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Why mortgages are not  the best option for first-time home buyers

Why mortgages are not the best option for first-time home buyers

African Union High Representative for Infrastructure
Development in Africa Raila Odinga commented on how expensive it is to own a
home in Kenya when breaking ground on a Sh3.5 billion housing project in
Kisumu.

“Some of these houses are said to cost Sh1.5
million.” “That’s still too expensive; many people can’t afford
it,” he remarked.

“We want it to reach hundreds of
thousands of people.” That is what the majority of our working poor people
can easily afford.”

For developers, the government, and home
buyers, the issue of housing affordability has long been a grey area.

The gap between what a potential homeowner
can afford and what is available on the market has always been the disconnect.

“The question of what is cheap is
pervasive, yet we still don’t know the answer. Housing affordability is a
result of the purchase price, financing, and the cost of living, according to
Muhammad Gambo, Shelter Afrique’s Head of Policy, Research, and Partnerships.

“However, if public or private sector
developers do not appropriately assess household affordability, there is a
substantial risk that there will be inadequate effective demand by households
to purchase or rent the houses created.”

Shelter
Afrique
, a Pan-African housing firm with African countries as shareholders,
and the Centre for Affordable Housing Finance in Africa developed the housing
affordability calculator in response to this disparity.

The calculator informs you how much you can
pay for a property mortgage after you enter your household wages, distance from
Nairobi’s Central Business District (CBD), and other variables such as interest
rates.

According to the affordability calculator,
if you earn Sh100,000 and want to live 50 kilometers from the CBD, the house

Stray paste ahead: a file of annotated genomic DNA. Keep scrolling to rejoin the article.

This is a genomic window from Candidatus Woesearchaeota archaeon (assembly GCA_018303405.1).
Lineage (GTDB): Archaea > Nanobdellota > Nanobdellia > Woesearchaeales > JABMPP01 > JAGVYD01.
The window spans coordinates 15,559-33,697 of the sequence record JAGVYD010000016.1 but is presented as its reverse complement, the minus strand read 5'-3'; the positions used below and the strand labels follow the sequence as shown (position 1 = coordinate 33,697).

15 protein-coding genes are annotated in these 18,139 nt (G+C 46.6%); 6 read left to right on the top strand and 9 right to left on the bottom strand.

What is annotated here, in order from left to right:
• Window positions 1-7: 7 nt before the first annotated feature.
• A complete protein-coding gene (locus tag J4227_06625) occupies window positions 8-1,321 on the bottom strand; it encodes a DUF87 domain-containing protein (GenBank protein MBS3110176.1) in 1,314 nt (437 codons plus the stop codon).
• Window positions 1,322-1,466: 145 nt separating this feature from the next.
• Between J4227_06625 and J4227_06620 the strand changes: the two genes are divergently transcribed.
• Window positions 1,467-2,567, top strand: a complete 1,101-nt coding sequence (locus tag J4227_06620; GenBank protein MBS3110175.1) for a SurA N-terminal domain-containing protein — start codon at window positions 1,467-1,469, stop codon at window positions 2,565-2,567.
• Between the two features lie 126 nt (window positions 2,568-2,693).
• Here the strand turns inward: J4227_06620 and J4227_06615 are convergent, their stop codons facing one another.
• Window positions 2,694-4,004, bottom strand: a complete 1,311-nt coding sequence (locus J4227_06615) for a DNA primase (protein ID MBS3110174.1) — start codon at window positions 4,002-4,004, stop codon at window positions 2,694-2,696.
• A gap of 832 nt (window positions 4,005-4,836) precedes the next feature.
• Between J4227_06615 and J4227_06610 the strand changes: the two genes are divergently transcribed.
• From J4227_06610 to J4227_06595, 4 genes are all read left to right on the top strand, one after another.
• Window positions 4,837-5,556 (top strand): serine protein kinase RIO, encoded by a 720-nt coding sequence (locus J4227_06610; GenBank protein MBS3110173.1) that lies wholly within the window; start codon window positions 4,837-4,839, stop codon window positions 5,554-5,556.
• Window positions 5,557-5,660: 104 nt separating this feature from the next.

you can afford will be priced at Sh2.04 million.

You have a mortgage of up to Sh2.27 million
available to you. This is based on a ten percent deposit and a 25-year bond,
assuming you only have Sh20,000 in your monthly budget for housing.

If the distance is reduced to 30
kilometers, the house price rises to Sh2.5 million, with a financing of Sh2.24
million available.

A 15-kilometer distance from the CBD raises
the value of the house to Sh2.7 million and the mortgage to Sh2.45 million.

These calculations are based on an interest
rate of 11% in 2021 and the assumption that you will spend no more than 20% of
your monthly income on housing.

It is clear from the above figures that a
mortgage is still not a particularly affordable option to own a home. You may
end up with a home that does not meet your needs or be forced to relocate
outside of Nairobi.

A three-bedroom property in Ruiru, which is
29 kilometers from Nairobi’s CBD, costs Sh6.5 million, for example. This is Sh4
million more than the mortgage calculator suggests for places 30 kilometers
from CBD.

A mortgage is still expensive in
the long term, according to Nashon Okowa, a property manager and author of Don’t
Buy That House.

“If you’re going to pay something for
20 or 25 years, it’s expensive.” It would undoubtedly drag you down
financially,” he stated in an interview with a local news outlet.

He claims that if you decide to build it
yourself, you eliminate the developer’s profit, lowering the cost of the house.

Top 5 Most Important factors to consider when you selling a property

“As a couple or family, you’re already
aware of your cash flow. “Developers have made it simple to set up a
payment plan,” Mr Okowa explained.

“It makes sense unless you work in a
bank where you can obtain it (mortgage) at four or three percent.” But if
you’re not a bank employee, it’s a lot of money at the end of the day.”

Even if the distance is changed to 100
kilometers from the city center, the property price that can be afforded with
the same wage of Sh100,000 is Sh2.27 million, according to the calculator. This
is based on a ten percent deposit.

According to Dr. Gambo, the push for
housing development in Africa has resulted in a surge in new homes, but the
high costs of building, infrastructure, land, and compliance mean that the bulk
of these homes are out of reach for those who need them the most.

“In most African countries, even the
cheapest newly-built house is still out of reach for the majority of the urban
population, resulting in significant vacancy rates,” he said, citing
Nigeria and Kenya as examples.

Developer-built housing, he explained, is
usually aimed at the upper end of the market and is rarely provided in large
quantities.

“However, even a Sh2.32 million house
is out of reach for most people – and these are only accessible in a few
projects,” Dr Gambo said.

Poor affordability targeting, he said,
might put pressure on governments to offer further subsidies, as in the case of
Vision City in Kigali, Rwanda, or the Kilamba Development in Angola, while also
imposing target prices that developers can’t meet.

“Our goal is to increase the
availability of affordable housing in Africa, and we hope that the
affordability calculator will aid us in this effort by making such projects
possible and sustainable on both the demand and supply sides,” he said.

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